The first time I met Robert Seldrick I was in a bookshop in Modena. Spring 2018. I am browsing a book titled Evolutionary mind. Conversations about science, imagination and the soul And there I find all three, comfortably sitting at a table with you to chat or, as they say, to the “trouge”. On the cover are mentioned in this order (presumably alphabetically only): Ralph Abraham, an American mathematician known for his work in dynamical systems theory and one of the pioneers in constructing chaos theory and its applications; Terence McKenna, famous psychedelic expert, author of several books that have become the cornerstone of the subject, as well as ethnobotanist, shamanist, researcher in this field; Robert Sheldrake, an English biologist, is destined to become my only true scientific love for at least the next two years.
I gradually stopped following him compulsively, buying and reading all his articles and scholarly articles firsthand, only since he began to gain some media fame which, though soon forgotten, made me feel less special in being a fan of him. This all happened when one of his TED talks was deemed so dangerous that it was either cleared or “banned”. TED (Technology, Entertainment, and Design) is a series of conferences aimed at spreading ideas of value, since 1984. Subtitle is important: Ideas worth spreading or Ideas worth spreading. I have never liked them, although I have always had to admit their usefulness and effectiveness. What I never liked was the American preaching the participants received, even though they were often notable scholars from the most disparate fields.
An almost empty stage in which the TED letters stand out as a single setting, in red and built to the height of a human. Usually it is the monitor on which any supporting graphic is displayed (photos or videos) connected to the remote control that the same lecturer is dealing with. A few minutes (an average of ten, sometimes 6 minutes from Robert 18), which is also in red on the stopwatch, to say succinctly what has been discovered in the years of life, study, practice, experiments, research, work. They are powerful tools, TEDs, for ease of use on the web, it seems. In person, rather than spend the very long minutes of my life listening to the cadence of someone talking to me, with a friend and captivating speech, the summary of his last book, I would rather read the back cover myself, with the cadence I prefer, being able to form a rough idea of the same things in half a minute .
Thanks to Robert Sheldrake, for example, I have discovered that billions are spent on research, and millions of people work endless hours, only to try and scientifically prove that what is a truism is trivial to me, as a non-scientist. One example above all: endoscopy, or the feeling that each of us has experienced at least once in our lives, from observation. You feel like energy, or an annoyance, behind your neck, and as soon as you turn to check, you suddenly see the other person looking away or, at best, looking at you intently and with a smile to tell you ‘hello,’ I finally realized I was looking at you. Who never did Well, there are laboratories in the world where only accurate experiments are carried out to “scientifically” prove the existence of this phenomenon.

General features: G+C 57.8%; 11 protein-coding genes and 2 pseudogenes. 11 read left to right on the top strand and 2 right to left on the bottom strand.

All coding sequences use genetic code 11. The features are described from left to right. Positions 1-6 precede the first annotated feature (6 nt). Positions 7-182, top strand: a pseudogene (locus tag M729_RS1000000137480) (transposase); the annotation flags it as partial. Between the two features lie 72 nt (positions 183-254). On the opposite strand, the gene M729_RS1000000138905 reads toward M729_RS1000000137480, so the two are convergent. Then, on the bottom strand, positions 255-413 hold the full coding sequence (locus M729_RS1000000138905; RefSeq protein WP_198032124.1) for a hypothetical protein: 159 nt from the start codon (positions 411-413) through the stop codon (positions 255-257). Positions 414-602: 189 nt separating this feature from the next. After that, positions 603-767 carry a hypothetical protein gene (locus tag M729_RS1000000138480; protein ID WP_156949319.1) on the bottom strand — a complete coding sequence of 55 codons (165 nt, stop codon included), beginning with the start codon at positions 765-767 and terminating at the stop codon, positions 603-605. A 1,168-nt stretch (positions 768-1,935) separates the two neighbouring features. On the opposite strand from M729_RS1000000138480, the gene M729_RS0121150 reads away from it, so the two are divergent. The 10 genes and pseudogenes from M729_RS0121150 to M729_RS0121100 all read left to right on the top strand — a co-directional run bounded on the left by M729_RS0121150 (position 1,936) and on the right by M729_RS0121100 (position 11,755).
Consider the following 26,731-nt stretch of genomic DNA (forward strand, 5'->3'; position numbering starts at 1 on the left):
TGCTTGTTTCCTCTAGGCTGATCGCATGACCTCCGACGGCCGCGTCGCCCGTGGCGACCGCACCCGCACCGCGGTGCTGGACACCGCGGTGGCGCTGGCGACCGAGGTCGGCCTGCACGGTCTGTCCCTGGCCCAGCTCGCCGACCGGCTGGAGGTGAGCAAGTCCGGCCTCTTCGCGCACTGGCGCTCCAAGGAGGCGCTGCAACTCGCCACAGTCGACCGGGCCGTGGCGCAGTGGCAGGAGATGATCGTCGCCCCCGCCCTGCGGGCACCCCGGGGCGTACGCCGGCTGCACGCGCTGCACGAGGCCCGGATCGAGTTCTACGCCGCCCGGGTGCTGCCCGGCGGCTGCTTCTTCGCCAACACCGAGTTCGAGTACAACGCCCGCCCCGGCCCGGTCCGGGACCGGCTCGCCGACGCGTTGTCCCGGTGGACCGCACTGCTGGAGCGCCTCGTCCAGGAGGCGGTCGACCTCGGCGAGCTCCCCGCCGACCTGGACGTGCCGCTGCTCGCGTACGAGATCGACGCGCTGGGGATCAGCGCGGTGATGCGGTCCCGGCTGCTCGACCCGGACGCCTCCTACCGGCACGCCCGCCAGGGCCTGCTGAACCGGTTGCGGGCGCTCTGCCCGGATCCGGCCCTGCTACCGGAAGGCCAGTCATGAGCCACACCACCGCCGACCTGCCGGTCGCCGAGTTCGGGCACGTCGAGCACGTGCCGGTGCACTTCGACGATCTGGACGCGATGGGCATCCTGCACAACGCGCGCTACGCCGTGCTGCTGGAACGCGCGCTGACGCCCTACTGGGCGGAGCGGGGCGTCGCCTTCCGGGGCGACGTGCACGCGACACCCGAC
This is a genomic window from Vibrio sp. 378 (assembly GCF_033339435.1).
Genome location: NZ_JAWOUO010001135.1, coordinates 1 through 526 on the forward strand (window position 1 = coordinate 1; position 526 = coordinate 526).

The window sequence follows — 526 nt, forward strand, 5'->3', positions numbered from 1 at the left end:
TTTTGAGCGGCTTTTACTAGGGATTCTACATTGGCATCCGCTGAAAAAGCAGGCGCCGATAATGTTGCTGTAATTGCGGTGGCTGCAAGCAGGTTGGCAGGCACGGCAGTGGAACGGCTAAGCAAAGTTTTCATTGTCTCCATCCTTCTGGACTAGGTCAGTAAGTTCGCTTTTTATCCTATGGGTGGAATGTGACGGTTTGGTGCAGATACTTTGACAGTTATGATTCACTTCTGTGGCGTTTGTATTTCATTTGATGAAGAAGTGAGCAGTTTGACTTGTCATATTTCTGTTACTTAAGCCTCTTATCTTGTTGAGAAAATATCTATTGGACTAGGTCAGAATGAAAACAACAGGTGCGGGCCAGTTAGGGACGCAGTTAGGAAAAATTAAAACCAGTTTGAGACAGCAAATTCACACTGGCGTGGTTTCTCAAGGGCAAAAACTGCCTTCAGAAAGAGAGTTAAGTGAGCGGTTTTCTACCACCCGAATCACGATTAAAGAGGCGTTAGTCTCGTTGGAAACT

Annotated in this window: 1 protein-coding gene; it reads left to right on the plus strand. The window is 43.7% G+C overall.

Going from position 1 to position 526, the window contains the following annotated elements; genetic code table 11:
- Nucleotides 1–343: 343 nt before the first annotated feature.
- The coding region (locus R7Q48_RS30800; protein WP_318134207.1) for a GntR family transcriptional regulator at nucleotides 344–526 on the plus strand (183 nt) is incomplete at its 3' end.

First of all, it must be said that for science only what can be empirically reproduced and replicated anywhere and by anyone with the same results is true and “scientifically proven”. And this is the central problem of all that concerns those uncertainties on the frontiers of science that are mechanically categorized as “Para”: Parascientific, Paraclients, Paranormal. Returning to the observed cognition experiment, for example, it is clear that the results depend on the individual sensitivity and degree of focus, attention, and cognition (and training for cognition) of the human rented guinea pigs. Thus any attempt at verification can rely only on statistical data which are hardly able to confirm the scientific nature of a particular phenomenon. But in fact, the same constants of physical laws, such as the speed of light and the gravitational constant, do not always and everywhere find the same experimental values. Are they then almost facts? By itself, the fact that some facts are unexplainable does not automatically prove that they are not true. But this is what science does with a capital letter: it is documented, it happened, but it cannot be explained, and therefore, it can be archived scientifically as an accident; Opportunity does not invalidate the proven theories.
Robert’s struggle is everywhere: to get science to take into account the uncertainty of his beliefs. In the funny TedTalk in question, in which he appeared barefoot and immersed in a scenography of Christmas trees, he did nothing but succinctly explain the contents of one of his most famous books: science illusions. 10 Doctrines of Modern Science Under Scrutiny (original title science illusionwhich came out in America as Science liberates). Modern science is based on some sentences that are considered inalienable laws. What the author does is show these statements as questions rather than statements, and then prove that the answer is not always, or nearly at all, as certain as it seems. Every scientific theory is, in fact, a theory, and hence it is considered amenable to modification, rewriting, and rethinking of the order of things. This, in fact, happens regularly (eg heliocentric above all), but even here inexplicably one prefers to see these second scientific ideas as exceptions to the iron rule.